It’s. Just. A. Flare.
Four little words that pack a lot of power for me, because they instantly put the brakes on an impending panic attack.
This wasn’t always the case. Used to be that when I’d have a flare-up of my pelvic pain symptoms, it would devastate me sending me into a panic-filled dark hole. But after some good communication with my PT, and frankly, getting to the other side of a handful of nasty flares, I had an epiphany, one that changed the course of my recovery.
My hope is that by sharing what I’ve learned about flares, I can help others who are on the roller coaster ride of pelvic pain healing. So here goes.
As anyone who has gone through the treatment process for pelvic pain can attest to, it’s a long, and oftentimes, complicated journey. There is no pill, surgery, set number of PT sessions, or any other secret sauce that will get you better. What does get you better is a “multidisciplinary treatment approach.” Basically, what this means is that you have to first assemble the right team of medical providers. Then you yourself have to be an active member of that team. Throw in a heaping dose of persistence and patience, and that’s how you heal from pelvic pain.
At any given time, my treatment team has consisted of a pelvic floor physical therapist, a physiatrist (pain management doc) and a urogynocologist. Treatments I have had include: trigger point injections, Botox injections, epidural injections, nerve blocks, medication, and a self-treatment routine that included pelvic floor down training (drops) and internal pelvic floor muscle stretching with a “crystal wand”. In a previous blog post, I shared my entire pelvic pain story.
As my previous post explains, I consider myself a pelvic pain success story. Oftentimes, however, healing has felt a lot like taking one step forward and two steps backward. And flares happened. At the beginning they happened A LOT. Even as I write this I can still recall the feeling of utter despair that would envelop me when I’d have an off-the-pain-scale flare up. For me, a pain flare meant and continues to mean an intense urethral/vestibular/vulvar burning coupled with burning sit bone pain, and maddening urinary urgency/frequency. A flare would come unexpectedly. I would be having a good day, or a few good weeks and then BAM! I’d feel as though I was back at square one.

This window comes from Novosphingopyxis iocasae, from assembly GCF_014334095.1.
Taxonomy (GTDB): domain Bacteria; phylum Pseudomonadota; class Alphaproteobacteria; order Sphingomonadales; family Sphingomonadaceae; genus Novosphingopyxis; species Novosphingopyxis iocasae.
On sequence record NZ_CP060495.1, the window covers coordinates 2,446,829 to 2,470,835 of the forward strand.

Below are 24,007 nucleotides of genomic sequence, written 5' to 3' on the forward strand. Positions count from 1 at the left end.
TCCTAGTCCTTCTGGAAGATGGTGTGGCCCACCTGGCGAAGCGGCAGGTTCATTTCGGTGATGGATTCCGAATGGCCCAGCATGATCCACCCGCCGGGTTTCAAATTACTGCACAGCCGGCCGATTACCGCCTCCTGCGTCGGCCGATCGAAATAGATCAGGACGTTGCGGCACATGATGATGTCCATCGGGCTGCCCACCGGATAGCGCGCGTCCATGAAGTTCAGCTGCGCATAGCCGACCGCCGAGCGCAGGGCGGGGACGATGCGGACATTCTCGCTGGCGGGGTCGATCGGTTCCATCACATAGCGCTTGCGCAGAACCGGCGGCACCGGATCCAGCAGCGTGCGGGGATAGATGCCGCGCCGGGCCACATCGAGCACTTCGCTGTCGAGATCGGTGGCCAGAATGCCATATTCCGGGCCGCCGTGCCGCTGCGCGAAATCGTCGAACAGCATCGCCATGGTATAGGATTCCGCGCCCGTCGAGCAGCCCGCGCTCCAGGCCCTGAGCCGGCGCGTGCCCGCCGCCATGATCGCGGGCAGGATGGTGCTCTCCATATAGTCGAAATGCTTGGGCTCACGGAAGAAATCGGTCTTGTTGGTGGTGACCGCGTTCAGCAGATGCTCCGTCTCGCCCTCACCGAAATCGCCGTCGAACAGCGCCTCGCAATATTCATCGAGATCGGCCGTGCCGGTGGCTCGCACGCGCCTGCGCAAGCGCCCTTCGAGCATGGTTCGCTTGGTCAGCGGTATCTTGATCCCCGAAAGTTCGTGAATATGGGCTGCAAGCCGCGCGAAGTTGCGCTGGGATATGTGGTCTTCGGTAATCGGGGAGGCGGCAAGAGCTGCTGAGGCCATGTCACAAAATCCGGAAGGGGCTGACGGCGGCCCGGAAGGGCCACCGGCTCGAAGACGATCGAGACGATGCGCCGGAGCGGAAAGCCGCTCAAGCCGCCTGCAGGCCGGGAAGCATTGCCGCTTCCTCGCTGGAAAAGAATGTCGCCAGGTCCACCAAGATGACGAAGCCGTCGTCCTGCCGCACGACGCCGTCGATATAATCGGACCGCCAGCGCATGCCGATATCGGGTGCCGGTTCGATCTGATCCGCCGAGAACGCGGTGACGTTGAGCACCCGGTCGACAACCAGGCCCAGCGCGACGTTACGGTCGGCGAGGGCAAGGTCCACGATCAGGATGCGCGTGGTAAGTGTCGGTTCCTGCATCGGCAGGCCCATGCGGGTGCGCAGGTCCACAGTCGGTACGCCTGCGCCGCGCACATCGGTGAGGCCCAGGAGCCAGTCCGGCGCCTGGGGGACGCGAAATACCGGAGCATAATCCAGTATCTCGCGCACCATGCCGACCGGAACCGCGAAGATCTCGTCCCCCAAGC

Sometimes I could connect a specific incident to the flare. A long car trip, sitting for too long, wearing the wrong pants, having sex, traveling, a urinary tract infection; all could set off a three-alarm flare. But other times, a flare would just seemingly come out of nowhere.
Whatever was behind the flare, my reaction was always the same: I would hop on the catastrophizing train in my mind. “All that progress out the window,” I’d think. “I’ll never get better, I’ll never enjoy [insert activity here] again.” “My husband is going to leave me.” “I’ll never be able to have children.” “My family and friends are going to abandon me.” “I’m going to grow old alone.” “Should I ask my doctor if I should try [insert name of drug or type of injection] here?” “I’ve got to make a plan!!!” And on and on the train would race.
I would find myself in a true state of panic, and the anxiety would in turn feed the flames of my pain, and up up up my pain levels would go.
It wasn’t until I began getting regular physical therapy with Stephanie and Liz, who began to educate me about the healing process, that I was finally able to stop the train on its tracks. With their help, I was able to get to the other side of a flare without going into full-scale panic mode. Not only that, but they helped me to develop tools that I could use to actually get myself through a flare faster.